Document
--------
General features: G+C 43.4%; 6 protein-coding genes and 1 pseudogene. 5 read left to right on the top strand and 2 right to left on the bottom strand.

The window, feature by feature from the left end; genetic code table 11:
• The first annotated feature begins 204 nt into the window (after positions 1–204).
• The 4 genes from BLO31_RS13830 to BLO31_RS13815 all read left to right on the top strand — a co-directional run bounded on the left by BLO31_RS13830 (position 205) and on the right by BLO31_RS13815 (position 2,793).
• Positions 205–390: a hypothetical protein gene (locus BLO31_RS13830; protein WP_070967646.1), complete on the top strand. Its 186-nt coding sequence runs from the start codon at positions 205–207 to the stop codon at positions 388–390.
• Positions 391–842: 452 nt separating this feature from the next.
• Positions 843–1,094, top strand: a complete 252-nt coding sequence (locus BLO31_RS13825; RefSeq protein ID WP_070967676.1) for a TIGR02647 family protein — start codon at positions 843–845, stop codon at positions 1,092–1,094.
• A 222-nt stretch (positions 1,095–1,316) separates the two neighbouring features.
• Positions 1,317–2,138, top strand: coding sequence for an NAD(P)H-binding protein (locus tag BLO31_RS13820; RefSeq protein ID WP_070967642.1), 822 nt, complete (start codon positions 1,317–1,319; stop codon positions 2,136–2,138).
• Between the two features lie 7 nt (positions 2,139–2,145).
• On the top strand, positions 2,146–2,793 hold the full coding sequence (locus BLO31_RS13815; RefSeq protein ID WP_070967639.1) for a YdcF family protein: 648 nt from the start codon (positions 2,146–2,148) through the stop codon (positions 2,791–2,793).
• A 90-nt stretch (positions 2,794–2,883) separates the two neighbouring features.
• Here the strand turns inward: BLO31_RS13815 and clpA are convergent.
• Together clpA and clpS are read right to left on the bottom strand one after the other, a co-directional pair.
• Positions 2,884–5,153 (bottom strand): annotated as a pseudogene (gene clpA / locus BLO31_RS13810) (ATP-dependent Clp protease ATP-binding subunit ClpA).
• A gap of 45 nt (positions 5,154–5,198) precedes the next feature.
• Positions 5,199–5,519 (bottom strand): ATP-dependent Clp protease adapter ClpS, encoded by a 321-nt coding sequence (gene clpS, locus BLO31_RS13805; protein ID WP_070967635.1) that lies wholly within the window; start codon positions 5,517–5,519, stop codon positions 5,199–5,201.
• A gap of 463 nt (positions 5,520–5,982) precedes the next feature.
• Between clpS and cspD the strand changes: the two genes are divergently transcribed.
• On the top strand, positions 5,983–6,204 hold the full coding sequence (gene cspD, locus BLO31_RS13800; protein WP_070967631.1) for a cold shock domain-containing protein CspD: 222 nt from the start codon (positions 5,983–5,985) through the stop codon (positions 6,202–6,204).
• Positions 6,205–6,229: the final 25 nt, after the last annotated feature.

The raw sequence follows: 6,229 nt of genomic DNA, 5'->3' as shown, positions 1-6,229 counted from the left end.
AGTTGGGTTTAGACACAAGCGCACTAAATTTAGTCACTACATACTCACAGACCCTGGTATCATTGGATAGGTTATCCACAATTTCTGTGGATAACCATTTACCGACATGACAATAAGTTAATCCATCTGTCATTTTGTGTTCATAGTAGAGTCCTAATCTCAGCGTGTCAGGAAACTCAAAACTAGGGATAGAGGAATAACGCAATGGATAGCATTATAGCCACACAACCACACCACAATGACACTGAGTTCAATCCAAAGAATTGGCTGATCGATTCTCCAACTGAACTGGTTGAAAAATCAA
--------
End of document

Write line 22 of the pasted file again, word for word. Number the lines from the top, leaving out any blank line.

The raw sequence follows: 6,229 nt of genomic DNA, 5'->3' as shown, positions 1-6,229 counted from the left end.